Beans – Aside from the nutritional value they are actually good for you
The lines from the eighties group the B-52s song “Butterbean” have been the soundtrack to my craving this week.
And not just these large white beans, but cannellini, borlotti, black beans, and haricot have all been in my mind. Aside from their nutritional value of being high in fibre, low in calories, free from cholesterol, packed with antioxidants, potassium and healing zinc, their silky richness in dishes is the perfect antidote for November.
Beans were among the first cultivated crops with archaeological evidence dating back nearly 10,000 years to prove their existence.
Early farmers who grew beans also grew grains, making for a symbiotic and harmonious relationship in which the amino acids of each complemented one another and formed the perfect protein. This combination is reflected within regional cooking and examples include rice and beans in Caribbean culture, lima beans and corn in Latin American cooking, chickpeas and couscous in Middle Eastern cuisine and pasta e fagioli (beans) in the Italian kitchen.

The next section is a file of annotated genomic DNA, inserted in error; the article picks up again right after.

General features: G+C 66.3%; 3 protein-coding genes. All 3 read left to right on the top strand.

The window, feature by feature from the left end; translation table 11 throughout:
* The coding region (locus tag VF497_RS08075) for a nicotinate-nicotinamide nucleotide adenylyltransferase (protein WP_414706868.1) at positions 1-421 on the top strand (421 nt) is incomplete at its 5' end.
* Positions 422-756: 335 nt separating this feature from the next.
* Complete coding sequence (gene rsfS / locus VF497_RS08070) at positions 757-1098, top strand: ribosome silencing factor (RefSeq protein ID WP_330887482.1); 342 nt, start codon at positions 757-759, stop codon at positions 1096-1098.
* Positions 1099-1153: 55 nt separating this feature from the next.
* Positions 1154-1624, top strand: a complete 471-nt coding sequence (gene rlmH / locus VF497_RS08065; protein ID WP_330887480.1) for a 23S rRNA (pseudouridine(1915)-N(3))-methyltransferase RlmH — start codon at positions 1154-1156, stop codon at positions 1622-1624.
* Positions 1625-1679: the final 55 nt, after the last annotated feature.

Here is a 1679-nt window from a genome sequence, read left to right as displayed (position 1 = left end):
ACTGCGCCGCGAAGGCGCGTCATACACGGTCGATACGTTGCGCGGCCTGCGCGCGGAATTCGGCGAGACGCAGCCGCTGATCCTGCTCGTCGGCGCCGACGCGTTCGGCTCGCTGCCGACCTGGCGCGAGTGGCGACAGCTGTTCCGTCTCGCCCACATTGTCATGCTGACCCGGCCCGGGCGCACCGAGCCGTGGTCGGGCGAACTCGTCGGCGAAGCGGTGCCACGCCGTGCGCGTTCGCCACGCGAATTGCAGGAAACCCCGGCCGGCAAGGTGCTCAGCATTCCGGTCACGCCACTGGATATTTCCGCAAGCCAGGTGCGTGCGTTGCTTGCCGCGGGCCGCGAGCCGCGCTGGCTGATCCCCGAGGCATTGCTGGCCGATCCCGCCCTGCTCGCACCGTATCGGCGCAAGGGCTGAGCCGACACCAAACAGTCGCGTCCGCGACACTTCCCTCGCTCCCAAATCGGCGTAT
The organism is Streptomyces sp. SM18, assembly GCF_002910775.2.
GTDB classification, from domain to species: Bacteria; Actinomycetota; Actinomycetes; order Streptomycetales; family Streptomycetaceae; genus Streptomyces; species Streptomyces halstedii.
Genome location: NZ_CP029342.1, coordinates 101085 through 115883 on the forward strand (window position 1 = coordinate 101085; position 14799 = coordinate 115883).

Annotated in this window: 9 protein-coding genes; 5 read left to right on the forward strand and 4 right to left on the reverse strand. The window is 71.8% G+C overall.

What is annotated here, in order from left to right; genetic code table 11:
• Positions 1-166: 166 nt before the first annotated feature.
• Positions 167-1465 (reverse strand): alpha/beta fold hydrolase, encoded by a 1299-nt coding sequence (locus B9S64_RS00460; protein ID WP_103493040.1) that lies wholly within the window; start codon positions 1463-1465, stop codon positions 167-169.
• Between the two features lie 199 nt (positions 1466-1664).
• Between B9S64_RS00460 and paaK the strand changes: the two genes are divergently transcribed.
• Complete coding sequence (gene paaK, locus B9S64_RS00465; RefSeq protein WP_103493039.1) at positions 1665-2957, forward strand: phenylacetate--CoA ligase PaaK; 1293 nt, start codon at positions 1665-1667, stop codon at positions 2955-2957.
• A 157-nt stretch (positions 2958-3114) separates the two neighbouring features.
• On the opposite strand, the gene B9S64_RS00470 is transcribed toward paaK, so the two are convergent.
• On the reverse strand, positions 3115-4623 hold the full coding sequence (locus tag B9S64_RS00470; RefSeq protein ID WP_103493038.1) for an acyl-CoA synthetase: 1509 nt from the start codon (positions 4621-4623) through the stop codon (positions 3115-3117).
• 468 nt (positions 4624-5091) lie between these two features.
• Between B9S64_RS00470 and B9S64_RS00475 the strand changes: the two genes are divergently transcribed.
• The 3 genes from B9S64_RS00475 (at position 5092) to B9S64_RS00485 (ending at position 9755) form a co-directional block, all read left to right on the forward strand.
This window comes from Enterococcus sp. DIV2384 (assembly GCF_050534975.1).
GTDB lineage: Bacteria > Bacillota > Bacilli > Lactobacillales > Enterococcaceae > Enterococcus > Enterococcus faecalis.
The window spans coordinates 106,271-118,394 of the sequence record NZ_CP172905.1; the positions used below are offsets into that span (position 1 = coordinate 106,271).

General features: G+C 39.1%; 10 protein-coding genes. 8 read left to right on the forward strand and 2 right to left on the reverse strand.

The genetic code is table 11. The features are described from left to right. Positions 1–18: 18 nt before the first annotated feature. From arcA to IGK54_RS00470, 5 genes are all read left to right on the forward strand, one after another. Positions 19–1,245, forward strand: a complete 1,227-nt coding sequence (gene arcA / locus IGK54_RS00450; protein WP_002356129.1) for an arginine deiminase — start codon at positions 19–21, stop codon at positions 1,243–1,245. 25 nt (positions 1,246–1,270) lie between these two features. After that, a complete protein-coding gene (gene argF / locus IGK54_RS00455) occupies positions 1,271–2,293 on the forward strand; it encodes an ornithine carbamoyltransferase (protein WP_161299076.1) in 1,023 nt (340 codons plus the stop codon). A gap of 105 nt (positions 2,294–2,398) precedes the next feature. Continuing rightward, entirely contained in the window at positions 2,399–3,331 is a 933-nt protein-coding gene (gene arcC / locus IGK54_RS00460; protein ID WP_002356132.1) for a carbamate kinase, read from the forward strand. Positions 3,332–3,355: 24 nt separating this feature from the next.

The estimated global harvest of beans is around 18.7 million tonnes on an estimated 27.7 million hectares of land. Beans are one of the “three sisters” of traditional agricultural crops reported by European colonists in the United States. Native Americans planted maize, squash, and beans in the same place providing a sound environment that capitalised on their various characteristics.
The first recipe this week uses dried butterbeans in a stew. You’ll need to soak dried beans in cold water overnight to remove potential toxins. After they’ve been rinsed, cook them with vegetables, smoked paprika and tomatoes until soft. The stew is paired with a cornbread – perfect for lapping up the sauce at the bottom of the bowl.
Lentils are another healthy source of protein packed with nutrients. They’re cardio- protective, anti- viral, help to manage blood sugar and are great for managing blood pressure and cholesterol. Here they’re also prepared in a stew with potatoes and aubergine and topped with yoghurt made smoky by smoked paprika. This is a warming, zingy dish. Both of the recipes this week are vegetarian, more by accident than design.
Pulses are great soaker uppers of flavour. Not having meat doesn’t mean forgoing the taste. Better to have pulses than poor quality, cheap meat. Lentils and beans are substantial and filling – the perfect food for the autumnal weather.